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Equation of continuity

  1. Jan 3, 2008 #1
    1. The problem statement, all variables and given/known data

    Use the Schrodinger Equation to show that

    [tex]\frac{\partial}{\partial t}(\Psi^{*} \Psi) = - \underline{\nabla}. \underline{j}[/tex]

    2. Relevant equations

    [tex]\underline{j} = \frac{-i}{2m} \left[\Psi^{*}(\nabla \Psi) - (\nabla \Psi^{*})\Psi]\right[/tex]

    [tex]\frac{\partial}{\partial t}n(x,t) = -\underline{\nabla}. \underline{j}(x,t)[/tex]

    [tex]n(x,t) = \Psi^{*}(x,t)\Psi (x,t)[/tex]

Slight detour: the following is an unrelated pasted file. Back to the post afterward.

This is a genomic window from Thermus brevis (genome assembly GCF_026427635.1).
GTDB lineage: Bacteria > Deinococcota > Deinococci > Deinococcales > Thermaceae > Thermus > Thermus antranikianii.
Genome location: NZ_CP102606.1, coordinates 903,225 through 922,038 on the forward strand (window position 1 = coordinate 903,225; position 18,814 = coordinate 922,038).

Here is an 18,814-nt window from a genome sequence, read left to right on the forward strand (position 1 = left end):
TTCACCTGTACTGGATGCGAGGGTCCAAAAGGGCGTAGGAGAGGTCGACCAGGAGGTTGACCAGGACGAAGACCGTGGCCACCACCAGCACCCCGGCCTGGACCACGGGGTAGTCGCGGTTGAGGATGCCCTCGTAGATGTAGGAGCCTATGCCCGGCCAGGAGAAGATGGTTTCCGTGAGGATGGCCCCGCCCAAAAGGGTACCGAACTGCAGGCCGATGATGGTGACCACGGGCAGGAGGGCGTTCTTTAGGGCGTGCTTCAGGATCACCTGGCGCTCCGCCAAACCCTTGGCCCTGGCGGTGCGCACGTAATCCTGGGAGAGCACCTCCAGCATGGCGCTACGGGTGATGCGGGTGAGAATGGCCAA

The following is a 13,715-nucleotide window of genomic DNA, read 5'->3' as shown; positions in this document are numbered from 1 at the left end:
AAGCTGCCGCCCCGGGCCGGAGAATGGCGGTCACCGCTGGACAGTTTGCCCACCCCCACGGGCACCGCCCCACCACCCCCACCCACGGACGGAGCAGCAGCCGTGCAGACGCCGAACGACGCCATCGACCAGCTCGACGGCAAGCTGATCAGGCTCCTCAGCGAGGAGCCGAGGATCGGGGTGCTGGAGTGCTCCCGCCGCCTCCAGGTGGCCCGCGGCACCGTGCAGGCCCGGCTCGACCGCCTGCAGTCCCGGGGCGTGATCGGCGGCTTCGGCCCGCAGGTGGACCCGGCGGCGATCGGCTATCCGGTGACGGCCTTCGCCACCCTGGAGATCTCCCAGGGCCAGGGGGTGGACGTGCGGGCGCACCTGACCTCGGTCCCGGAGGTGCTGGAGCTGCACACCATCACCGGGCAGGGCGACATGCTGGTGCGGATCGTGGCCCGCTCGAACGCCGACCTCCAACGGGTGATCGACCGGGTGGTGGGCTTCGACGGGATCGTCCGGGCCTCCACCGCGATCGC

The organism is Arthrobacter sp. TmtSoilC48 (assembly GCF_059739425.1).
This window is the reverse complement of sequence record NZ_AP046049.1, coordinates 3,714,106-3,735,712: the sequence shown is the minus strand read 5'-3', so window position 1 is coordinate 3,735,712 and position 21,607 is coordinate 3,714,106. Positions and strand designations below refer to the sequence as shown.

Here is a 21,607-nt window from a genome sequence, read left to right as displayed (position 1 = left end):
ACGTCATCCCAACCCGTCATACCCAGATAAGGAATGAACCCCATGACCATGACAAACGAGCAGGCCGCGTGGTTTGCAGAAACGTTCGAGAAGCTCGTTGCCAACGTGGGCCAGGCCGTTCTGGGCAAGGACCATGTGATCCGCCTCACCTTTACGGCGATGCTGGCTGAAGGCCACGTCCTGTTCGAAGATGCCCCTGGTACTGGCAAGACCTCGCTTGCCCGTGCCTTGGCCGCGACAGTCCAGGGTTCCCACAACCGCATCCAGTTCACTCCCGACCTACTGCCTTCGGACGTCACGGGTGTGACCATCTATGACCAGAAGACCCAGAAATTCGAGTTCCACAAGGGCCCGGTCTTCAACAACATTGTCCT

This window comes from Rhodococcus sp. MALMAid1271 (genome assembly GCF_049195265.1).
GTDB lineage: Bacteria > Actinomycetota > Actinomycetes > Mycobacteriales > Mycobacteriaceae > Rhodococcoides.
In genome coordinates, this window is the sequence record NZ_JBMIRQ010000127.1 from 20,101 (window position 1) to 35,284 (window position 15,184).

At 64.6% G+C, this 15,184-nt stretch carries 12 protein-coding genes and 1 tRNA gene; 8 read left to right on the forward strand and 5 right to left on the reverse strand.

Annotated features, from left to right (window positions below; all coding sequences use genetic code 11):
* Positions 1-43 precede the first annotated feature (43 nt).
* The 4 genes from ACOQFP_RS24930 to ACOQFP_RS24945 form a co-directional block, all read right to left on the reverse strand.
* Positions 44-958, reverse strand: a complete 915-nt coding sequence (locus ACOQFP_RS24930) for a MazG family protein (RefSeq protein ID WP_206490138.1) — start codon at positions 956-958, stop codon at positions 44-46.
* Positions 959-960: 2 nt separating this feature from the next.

I'm not sure how the Schrodinger equation comes into play here... can anyone offer any suggestions?
  2. jcsd
  3. Jan 3, 2008 #2


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    Science Advisor
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    On the left hand side I see a time derivative, while on the right hand side there is a space derivative (gradient). The Schrödinger equation contains both, so you could use it to go from one to the other (and you might also want to use the complex conjugate of it)
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